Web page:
He has always been exposed to speech, noise, books, words, friends and family talking to him, cbeebies programs on repeat, Mr frickin Tumble! I’m an English teacher for feck’s sake!

Last weekend he was poorly. High temperature, off his food, generally listless and he stopped making that noise.

He walked up to me, sat on my lap and said, clear as day “oh… momma!”

Which makes me think – he does know the right words to get what he wants. They’re in there somewhere – lurking – waiting for the right time. And that one day he’ll decide that enough is enough and he’ll say:

“Mother, I don’t like that Aldi Cottage Pie, can I have the M&S Shepard’s pie from now on? And I’m not sold on that ‘Mike The Knight’ eegit either.” 

pic

Two year old’s words to date:
– Dadda
– Mumma
– Konnichiwa
– Car
– Oh-oh
– Ah-ha
– Gaga

If you like this post please come and find me at my new blog – http://www.mummyswritingdarling.co.uk

and my Facebook page – Mummy’s Writing, Darling

Twitter – @sivitersteph

 

 

 

Advertisements

4 thoughts on “Say something, I’m giving up on you – When your toddler won’t talk

  1. Hiya I completely understand what this is like, it is so hard seeing other children chatting away saying sentences and your child is still struggling. I referred my son to speech therapy at 2 as he said nothing! He went and it was fun.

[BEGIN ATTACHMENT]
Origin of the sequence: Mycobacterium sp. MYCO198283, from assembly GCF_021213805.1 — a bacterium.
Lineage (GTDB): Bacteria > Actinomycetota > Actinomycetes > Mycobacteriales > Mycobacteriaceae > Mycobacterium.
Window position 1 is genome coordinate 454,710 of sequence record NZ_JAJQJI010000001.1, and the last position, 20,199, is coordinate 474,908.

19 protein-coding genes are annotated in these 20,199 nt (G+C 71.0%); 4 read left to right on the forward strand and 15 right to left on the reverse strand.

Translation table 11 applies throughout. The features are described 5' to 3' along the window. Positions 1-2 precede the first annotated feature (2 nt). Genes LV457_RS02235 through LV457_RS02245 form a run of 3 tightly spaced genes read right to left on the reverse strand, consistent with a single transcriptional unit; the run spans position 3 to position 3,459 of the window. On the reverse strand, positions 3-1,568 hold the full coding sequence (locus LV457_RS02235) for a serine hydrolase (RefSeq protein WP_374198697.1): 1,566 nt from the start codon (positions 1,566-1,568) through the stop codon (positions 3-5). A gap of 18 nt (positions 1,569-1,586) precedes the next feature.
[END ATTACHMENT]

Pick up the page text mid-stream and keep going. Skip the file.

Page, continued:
I’m not sure if it made a big difference or if he was just ready later but his first words were when my daughter was crying as a newborn and shouted ‘baby on towel’ we were amazed he jumper to a sentence. Now 2 years later I cannot shut him up.

    If you are concerned speak to your Health visitor about a referal or you could wait till the 2.5 year check and they will tell you if he needs help. You may find he’ll jump, but it is more important that he understands.

    Their little brains can only learn and practice so much I can imagine you will find he has been taking a lot in, once my son could talk we realised he was ahead of his age group as he knew the alphabet, basic reading and number up to 20 but of course you don’t know when they cannot articulate.

    His learning has slowed down whilst he has improved his speech but it is all balancing out.

    It is frustrating but you’ll get there big hugs x x x

    Liked by 1 person

  2. Fear not! My three yr old was just the same. He said nothing except for ‘square, diamond’ and ‘asshole’.I even have video footage of it on my blog if you don’t believe me.
    He only properly started sentences about two weeks ago and he turned 3 in Feb. My oldest is 5 and was exactly the same. He didn’t say squat for years and now he doesn’t shut up. Ever!!!
    Mark my words..enjoy the peace and quiet! Not long before you are buying earplugs and screaming into a pillow at the irritation that is a constant talking tot. X

    Liked by 1 person

  3. Pingback: Frogs, C$cks and Focks! | Up The Spout

Leave a Reply

Fill in your details below or click an icon to log in:

WordPress.com Logo

You are commenting using your WordPress.com account. Log Out / Change )

Twitter picture

You are commenting using your Twitter account. Log Out / Change )

Facebook photo

You are commenting using your Facebook account. Log Out / Change )

Google+ photo

You are commenting using your Google+ account. Log Out / Change )

Connecting to %s